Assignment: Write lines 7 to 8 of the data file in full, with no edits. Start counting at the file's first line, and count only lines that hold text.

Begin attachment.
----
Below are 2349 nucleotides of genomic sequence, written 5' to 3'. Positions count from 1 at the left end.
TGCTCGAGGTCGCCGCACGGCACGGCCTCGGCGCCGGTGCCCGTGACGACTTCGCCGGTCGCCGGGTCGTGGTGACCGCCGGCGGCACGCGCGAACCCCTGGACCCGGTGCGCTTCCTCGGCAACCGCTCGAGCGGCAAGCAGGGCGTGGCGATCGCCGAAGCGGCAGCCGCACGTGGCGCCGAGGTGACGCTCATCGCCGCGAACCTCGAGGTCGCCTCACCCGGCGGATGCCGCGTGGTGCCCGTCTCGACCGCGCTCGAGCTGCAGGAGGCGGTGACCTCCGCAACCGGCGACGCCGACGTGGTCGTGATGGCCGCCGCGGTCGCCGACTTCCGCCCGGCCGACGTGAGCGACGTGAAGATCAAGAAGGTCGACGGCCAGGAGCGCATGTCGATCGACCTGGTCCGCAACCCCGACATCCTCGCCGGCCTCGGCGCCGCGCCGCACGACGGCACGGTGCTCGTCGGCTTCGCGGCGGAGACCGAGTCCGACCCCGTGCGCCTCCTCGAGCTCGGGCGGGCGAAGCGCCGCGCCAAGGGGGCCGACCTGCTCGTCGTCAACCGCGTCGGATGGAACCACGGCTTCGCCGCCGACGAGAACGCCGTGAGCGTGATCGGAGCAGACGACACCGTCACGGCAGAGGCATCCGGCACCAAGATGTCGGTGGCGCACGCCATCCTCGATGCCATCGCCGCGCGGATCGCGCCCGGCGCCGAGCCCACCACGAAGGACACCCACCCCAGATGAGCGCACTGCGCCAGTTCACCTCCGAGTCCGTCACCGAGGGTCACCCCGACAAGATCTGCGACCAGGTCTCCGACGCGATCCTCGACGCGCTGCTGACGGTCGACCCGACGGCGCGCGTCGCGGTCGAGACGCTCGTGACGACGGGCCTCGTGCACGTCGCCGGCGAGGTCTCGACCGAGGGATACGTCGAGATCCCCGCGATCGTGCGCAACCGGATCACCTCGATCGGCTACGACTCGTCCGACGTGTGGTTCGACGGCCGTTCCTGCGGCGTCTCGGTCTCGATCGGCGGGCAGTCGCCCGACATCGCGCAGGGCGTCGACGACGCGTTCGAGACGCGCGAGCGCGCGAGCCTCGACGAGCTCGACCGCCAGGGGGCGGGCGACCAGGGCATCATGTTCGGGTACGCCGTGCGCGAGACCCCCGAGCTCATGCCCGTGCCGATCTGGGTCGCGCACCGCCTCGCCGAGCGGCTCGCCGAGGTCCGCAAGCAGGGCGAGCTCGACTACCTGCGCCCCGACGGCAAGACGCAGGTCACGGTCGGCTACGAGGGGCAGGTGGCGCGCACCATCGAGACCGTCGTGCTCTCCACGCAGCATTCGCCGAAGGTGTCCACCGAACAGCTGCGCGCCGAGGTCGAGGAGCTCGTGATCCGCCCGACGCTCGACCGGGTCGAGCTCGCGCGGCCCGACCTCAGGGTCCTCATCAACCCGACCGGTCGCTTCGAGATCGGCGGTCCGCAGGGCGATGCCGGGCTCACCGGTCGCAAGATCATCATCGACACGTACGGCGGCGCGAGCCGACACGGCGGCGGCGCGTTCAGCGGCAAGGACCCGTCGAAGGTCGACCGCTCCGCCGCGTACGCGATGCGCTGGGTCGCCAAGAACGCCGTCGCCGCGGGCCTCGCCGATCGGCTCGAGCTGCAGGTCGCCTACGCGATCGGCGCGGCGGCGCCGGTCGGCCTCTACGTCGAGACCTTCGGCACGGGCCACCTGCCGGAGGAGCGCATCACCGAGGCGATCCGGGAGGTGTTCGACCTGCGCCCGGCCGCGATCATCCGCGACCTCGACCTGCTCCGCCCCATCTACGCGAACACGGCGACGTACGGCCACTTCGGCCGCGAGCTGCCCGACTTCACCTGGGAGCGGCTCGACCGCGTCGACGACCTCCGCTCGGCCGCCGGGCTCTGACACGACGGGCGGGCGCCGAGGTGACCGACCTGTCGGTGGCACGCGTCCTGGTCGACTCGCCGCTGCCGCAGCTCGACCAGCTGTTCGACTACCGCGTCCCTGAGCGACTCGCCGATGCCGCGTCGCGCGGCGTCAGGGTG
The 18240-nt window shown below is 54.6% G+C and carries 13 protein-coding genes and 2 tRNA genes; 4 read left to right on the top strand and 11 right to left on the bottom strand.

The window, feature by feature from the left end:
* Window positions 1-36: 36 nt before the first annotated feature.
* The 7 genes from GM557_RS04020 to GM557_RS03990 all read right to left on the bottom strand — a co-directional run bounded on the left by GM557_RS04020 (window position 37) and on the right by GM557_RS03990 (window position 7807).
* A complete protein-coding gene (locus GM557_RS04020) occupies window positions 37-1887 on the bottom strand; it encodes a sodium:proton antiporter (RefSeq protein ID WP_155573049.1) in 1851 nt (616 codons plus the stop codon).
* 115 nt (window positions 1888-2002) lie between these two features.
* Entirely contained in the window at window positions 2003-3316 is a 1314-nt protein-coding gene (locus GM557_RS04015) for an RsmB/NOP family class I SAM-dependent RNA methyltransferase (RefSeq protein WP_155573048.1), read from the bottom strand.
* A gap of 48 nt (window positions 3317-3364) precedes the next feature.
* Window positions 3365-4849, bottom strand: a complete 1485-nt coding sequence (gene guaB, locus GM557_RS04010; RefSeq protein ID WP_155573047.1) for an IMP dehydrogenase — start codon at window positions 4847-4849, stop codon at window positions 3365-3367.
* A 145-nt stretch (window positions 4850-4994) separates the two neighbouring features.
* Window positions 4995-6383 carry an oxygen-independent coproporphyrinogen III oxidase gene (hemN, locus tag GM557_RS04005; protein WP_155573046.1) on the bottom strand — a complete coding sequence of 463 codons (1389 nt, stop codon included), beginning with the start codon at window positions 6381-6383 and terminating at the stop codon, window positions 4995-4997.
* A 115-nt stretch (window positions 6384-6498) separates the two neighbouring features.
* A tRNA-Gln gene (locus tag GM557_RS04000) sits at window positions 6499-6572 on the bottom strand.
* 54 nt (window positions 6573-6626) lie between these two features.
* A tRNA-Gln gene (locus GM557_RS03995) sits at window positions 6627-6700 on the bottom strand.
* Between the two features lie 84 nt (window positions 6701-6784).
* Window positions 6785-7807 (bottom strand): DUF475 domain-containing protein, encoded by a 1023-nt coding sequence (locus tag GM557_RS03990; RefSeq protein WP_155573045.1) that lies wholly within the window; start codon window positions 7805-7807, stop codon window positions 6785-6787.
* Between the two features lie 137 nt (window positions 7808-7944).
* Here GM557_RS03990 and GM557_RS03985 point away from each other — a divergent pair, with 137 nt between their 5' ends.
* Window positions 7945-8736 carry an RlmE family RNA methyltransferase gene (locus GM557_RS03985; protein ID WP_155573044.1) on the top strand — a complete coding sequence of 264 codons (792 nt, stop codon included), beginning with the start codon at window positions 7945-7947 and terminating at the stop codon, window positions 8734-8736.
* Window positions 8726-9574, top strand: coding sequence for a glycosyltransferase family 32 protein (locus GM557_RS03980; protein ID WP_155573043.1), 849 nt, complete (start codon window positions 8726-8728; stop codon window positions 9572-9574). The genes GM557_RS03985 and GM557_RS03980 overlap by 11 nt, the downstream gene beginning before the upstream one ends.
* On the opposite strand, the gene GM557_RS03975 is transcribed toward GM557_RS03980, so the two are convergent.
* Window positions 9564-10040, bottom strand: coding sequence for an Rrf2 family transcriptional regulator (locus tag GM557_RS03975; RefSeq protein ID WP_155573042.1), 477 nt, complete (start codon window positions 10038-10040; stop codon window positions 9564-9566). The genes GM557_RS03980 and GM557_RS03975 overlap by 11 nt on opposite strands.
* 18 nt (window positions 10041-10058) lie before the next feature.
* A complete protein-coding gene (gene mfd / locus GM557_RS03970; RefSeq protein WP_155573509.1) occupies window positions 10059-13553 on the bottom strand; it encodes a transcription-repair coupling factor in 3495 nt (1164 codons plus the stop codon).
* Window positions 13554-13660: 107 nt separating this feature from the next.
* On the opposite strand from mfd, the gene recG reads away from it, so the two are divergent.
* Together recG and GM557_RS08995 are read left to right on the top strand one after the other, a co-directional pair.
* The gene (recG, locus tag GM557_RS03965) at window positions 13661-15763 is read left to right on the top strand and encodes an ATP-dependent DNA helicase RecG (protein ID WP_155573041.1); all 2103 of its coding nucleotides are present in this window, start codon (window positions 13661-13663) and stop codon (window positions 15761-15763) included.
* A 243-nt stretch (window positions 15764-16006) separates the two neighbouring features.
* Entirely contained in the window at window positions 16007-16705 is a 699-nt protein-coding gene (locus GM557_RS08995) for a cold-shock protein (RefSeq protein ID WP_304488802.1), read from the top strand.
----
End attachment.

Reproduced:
* A complete protein-coding gene (locus GM557_RS04020) occupies window positions 37-1887 on the bottom strand; it encodes a sodium:proton antiporter (RefSeq protein ID WP_155573049.1) in 1851 nt (616 codons plus the stop codon).
* 115 nt (window positions 1888-2002) lie between these two features.